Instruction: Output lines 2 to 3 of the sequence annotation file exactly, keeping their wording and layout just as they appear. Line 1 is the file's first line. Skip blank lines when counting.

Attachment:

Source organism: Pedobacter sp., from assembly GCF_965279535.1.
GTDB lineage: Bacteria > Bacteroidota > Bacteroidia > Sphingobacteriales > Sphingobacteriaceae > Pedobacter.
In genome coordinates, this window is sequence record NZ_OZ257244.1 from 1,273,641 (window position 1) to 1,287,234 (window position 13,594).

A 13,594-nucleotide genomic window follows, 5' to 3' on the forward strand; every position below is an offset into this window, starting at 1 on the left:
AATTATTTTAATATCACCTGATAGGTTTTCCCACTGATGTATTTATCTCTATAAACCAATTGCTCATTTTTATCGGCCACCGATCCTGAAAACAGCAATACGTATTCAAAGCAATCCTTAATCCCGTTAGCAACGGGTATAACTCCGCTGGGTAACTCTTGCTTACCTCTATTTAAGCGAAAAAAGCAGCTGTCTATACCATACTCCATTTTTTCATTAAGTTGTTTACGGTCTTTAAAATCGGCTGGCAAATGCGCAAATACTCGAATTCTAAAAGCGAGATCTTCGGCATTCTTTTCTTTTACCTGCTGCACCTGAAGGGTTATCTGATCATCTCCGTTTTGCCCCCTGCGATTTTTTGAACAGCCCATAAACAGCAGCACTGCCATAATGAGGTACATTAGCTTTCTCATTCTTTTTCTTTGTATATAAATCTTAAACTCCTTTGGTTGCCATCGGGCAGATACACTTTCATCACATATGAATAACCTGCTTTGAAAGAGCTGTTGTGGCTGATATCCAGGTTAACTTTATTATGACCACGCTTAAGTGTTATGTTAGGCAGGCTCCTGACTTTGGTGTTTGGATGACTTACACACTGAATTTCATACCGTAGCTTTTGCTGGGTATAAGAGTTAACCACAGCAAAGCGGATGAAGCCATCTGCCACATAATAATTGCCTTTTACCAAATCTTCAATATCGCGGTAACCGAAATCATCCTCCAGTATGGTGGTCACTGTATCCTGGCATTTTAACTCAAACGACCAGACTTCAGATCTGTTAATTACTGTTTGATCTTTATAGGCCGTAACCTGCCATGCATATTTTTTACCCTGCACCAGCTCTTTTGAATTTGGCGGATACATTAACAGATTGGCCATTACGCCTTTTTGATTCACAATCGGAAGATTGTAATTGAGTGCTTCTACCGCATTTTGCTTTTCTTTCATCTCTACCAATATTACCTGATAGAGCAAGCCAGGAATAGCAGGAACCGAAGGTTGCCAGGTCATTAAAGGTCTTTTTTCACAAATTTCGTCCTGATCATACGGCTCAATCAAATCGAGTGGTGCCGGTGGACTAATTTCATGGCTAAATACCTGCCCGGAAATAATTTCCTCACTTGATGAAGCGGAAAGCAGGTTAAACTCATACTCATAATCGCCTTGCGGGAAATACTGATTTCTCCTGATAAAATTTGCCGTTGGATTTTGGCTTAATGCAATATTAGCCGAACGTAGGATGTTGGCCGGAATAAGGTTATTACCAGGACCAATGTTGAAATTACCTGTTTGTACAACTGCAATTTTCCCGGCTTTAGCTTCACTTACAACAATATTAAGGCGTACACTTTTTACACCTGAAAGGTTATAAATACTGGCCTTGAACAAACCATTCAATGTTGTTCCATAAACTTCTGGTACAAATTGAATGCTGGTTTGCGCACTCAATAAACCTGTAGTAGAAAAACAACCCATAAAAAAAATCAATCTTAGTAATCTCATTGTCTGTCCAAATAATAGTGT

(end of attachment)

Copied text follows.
GTDB lineage: Bacteria > Bacteroidota > Bacteroidia > Sphingobacteriales > Sphingobacteriaceae > Pedobacter.
In genome coordinates, this window is sequence record NZ_OZ257244.1 from 1,273,641 (window position 1) to 1,287,234 (window position 13,594).